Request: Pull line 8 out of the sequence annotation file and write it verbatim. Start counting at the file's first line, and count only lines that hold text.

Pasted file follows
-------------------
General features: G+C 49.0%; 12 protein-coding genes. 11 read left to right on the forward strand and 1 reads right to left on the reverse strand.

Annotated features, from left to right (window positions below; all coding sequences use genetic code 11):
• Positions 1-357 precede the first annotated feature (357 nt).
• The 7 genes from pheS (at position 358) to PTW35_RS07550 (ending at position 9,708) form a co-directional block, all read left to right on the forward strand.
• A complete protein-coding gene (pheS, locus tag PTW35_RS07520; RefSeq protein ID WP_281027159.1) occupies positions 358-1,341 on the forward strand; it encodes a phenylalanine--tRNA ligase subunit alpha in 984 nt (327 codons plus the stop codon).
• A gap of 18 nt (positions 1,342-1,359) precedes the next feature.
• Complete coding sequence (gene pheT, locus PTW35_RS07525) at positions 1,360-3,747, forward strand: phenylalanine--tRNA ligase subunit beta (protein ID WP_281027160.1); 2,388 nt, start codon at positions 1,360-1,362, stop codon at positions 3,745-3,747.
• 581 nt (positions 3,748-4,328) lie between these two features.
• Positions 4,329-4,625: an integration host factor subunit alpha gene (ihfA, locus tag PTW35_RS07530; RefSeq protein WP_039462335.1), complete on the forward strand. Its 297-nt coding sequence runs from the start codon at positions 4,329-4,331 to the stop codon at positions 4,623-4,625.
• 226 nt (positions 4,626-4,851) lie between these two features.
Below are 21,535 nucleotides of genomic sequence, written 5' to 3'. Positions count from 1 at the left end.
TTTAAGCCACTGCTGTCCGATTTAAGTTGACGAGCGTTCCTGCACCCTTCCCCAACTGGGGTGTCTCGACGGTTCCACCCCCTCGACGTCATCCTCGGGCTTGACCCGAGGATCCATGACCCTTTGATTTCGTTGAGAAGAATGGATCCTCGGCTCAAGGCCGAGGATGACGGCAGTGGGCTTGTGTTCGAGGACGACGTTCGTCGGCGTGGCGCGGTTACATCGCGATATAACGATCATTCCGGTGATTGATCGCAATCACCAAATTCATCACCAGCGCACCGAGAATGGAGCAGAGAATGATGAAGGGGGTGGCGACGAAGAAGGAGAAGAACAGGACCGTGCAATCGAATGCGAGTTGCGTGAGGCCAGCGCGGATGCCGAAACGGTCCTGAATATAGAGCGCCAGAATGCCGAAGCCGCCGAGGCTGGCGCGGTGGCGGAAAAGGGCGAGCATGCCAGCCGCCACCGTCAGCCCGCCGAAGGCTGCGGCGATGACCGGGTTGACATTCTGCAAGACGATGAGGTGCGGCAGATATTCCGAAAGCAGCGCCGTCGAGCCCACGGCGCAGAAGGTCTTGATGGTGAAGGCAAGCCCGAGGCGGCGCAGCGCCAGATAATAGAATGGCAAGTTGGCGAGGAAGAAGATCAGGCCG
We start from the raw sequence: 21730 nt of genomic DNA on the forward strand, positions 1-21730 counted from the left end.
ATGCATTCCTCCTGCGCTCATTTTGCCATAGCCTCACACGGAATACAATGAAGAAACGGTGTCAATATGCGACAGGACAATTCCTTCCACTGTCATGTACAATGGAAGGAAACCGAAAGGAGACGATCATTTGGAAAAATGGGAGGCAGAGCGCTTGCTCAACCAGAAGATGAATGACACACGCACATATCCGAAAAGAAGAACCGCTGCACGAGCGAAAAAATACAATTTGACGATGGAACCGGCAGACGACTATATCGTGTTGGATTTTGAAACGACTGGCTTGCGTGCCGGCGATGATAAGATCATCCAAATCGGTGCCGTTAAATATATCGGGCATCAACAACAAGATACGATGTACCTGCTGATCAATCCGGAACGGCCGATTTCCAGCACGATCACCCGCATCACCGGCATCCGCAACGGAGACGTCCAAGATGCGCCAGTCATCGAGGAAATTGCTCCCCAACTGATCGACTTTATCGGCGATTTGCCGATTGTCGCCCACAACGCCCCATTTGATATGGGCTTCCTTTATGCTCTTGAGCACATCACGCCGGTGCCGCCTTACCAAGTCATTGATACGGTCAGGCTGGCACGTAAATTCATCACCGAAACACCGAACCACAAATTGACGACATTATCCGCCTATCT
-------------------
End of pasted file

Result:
• 581 nt (positions 3,748-4,328) lie between these two features.